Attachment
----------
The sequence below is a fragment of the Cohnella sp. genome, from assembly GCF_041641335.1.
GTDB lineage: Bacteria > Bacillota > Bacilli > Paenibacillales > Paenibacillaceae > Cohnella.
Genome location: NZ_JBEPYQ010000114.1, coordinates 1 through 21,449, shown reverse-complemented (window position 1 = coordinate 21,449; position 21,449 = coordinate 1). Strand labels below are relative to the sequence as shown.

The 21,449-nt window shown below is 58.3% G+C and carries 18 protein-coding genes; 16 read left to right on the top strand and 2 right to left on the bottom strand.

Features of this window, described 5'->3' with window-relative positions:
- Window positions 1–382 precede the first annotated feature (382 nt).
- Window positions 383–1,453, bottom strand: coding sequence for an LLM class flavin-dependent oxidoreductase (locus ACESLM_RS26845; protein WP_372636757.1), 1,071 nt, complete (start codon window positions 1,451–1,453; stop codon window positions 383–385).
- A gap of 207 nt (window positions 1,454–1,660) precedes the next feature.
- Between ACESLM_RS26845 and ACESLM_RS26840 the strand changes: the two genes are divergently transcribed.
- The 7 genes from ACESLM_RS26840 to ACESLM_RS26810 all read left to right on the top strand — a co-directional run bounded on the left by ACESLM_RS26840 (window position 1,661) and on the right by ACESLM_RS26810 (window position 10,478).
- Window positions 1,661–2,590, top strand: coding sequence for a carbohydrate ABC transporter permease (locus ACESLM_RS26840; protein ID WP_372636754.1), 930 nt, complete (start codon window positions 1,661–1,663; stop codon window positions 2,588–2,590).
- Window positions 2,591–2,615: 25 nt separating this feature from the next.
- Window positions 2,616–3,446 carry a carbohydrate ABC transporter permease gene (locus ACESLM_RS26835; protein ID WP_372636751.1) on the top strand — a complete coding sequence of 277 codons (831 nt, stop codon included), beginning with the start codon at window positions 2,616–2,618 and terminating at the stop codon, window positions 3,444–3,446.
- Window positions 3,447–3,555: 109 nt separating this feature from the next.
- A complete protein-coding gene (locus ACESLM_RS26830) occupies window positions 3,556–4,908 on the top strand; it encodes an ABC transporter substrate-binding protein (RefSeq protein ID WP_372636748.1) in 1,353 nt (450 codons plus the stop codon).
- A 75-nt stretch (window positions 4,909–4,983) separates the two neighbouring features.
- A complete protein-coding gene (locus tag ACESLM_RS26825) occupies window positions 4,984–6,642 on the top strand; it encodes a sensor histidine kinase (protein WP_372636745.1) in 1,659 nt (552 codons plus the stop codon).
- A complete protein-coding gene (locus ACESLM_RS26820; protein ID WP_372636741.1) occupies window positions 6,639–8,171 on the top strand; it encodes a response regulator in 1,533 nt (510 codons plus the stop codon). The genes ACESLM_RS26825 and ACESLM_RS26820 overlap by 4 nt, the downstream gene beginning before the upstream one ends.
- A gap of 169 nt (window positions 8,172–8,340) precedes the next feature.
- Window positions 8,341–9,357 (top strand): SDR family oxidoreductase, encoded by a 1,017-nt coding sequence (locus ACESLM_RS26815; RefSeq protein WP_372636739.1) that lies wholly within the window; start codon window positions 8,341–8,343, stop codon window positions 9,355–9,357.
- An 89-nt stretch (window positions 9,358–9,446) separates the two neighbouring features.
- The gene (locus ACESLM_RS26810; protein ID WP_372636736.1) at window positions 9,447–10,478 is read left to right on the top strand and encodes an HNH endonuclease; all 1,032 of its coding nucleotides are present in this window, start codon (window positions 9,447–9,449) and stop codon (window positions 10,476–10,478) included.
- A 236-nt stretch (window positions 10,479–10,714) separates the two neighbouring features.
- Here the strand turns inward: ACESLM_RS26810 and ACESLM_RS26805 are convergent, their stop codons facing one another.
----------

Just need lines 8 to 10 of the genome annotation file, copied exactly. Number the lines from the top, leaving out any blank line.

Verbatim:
- A gap of 207 nt (window positions 1,454–1,660) precedes the next feature.
- Between ACESLM_RS26845 and ACESLM_RS26840 the strand changes: the two genes are divergently transcribed.
- The 7 genes from ACESLM_RS26840 to ACESLM_RS26810 all read left to right on the top strand — a co-directional run bounded on the left by ACESLM_RS26840 (window position 1,661) and on the right by ACESLM_RS26810 (window position 10,478).